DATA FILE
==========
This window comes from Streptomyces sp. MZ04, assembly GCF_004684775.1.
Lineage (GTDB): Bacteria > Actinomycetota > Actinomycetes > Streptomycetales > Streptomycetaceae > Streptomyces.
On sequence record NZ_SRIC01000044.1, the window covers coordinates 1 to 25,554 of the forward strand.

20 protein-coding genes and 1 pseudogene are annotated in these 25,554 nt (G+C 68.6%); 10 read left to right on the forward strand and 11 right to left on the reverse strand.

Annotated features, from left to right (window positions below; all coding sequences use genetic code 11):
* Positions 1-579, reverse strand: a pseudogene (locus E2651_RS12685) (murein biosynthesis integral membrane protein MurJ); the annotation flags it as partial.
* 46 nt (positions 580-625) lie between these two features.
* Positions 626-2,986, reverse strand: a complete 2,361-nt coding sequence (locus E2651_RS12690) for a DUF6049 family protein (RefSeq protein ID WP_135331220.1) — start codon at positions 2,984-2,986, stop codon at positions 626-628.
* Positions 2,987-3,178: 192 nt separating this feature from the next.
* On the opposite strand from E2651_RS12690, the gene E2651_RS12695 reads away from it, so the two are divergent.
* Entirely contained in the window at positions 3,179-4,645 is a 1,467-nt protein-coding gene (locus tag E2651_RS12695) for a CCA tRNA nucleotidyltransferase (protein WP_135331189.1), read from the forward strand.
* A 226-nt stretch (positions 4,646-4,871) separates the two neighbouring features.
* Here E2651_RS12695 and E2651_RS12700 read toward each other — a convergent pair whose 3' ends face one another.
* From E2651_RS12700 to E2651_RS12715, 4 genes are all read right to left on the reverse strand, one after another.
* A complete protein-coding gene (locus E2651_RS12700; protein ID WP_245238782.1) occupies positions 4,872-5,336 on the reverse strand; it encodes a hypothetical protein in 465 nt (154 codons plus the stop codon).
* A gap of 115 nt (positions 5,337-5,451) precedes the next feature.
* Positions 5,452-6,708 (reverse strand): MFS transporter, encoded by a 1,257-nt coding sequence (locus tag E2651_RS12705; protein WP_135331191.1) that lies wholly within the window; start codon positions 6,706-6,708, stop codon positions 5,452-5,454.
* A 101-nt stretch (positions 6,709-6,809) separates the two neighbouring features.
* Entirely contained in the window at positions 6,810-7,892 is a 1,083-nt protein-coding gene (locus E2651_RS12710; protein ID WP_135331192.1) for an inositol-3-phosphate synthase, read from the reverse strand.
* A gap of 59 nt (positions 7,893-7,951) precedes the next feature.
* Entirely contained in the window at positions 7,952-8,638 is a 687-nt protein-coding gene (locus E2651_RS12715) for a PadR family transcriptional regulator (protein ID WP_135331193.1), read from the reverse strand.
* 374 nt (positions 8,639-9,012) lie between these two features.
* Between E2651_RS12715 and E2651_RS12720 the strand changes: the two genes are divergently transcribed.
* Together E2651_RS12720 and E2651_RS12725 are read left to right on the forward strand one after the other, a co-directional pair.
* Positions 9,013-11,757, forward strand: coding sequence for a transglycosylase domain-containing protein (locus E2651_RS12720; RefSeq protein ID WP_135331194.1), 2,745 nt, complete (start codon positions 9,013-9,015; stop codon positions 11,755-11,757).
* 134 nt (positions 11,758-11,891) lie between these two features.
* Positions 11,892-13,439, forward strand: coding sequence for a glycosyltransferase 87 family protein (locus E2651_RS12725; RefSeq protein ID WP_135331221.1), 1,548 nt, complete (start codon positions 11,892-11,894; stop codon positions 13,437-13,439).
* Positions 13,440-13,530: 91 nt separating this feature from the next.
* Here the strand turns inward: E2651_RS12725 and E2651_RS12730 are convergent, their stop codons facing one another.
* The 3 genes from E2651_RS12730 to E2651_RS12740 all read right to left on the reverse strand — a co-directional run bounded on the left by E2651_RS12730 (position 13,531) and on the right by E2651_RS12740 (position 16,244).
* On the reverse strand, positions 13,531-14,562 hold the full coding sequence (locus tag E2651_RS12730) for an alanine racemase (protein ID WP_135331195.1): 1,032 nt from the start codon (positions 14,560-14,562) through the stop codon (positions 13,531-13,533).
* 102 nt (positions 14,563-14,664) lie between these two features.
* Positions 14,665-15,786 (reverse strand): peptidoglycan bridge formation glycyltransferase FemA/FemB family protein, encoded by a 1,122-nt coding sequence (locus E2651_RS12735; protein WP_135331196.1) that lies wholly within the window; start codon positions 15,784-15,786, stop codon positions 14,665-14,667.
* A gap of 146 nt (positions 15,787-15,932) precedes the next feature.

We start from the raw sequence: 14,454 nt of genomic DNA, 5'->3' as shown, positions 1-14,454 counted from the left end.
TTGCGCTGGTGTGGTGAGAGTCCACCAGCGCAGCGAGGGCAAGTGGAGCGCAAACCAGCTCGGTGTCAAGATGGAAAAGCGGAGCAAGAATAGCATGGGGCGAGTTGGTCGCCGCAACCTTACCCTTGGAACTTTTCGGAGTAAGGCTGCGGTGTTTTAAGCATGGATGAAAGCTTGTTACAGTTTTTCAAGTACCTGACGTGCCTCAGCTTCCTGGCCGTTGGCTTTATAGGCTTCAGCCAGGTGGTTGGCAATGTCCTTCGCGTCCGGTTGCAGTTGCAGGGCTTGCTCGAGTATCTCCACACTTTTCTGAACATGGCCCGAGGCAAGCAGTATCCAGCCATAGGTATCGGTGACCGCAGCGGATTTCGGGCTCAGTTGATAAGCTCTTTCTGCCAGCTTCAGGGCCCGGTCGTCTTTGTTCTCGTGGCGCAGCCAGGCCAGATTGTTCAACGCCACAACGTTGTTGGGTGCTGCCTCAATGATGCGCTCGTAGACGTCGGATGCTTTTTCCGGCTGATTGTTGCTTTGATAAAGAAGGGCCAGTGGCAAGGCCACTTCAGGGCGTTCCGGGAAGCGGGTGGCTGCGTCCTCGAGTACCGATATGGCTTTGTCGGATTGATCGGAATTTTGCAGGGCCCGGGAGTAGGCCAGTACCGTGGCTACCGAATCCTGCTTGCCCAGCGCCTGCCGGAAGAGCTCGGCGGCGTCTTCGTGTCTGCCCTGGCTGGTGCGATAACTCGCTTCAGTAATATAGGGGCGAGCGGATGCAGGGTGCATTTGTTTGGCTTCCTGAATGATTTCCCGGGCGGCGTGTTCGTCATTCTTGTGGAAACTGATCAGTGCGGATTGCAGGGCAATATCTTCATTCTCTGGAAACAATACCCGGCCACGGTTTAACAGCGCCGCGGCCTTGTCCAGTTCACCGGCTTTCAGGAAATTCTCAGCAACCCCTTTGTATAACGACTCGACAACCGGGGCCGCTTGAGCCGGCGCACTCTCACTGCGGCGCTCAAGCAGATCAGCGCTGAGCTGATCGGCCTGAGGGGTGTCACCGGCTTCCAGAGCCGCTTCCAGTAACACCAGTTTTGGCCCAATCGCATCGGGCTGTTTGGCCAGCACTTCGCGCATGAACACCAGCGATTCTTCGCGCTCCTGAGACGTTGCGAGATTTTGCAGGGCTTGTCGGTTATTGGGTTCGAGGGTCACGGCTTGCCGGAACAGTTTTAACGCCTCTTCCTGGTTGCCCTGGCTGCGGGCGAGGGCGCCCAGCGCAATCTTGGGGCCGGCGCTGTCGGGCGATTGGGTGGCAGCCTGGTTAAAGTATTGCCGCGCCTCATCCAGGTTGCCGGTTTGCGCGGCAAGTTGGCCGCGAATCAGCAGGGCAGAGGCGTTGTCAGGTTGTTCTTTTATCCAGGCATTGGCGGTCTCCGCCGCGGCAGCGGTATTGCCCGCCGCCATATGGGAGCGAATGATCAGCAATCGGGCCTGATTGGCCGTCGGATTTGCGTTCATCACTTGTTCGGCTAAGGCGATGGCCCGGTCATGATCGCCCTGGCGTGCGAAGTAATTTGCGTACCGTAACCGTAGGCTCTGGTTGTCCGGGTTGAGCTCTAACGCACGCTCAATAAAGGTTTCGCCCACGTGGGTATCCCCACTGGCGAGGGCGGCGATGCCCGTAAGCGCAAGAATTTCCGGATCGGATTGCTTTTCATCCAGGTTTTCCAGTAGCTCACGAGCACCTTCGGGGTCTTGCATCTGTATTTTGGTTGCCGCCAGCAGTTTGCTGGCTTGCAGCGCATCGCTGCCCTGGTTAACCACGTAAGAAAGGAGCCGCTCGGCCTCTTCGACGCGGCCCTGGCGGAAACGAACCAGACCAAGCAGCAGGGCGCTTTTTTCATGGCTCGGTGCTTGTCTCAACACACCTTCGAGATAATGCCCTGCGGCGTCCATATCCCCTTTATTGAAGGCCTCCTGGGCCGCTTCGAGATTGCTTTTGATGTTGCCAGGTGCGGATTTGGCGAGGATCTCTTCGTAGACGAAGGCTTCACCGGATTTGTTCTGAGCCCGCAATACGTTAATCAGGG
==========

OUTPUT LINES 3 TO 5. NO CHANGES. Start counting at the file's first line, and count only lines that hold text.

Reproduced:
On sequence record NZ_SRIC01000044.1, the window covers coordinates 1 to 25,554 of the forward strand.

20 protein-coding genes and 1 pseudogene are annotated in these 25,554 nt (G+C 68.6%); 10 read left to right on the forward strand and 11 right to left on the reverse strand.

Annotated features, from left to right (window positions below; all coding sequences use genetic code 11):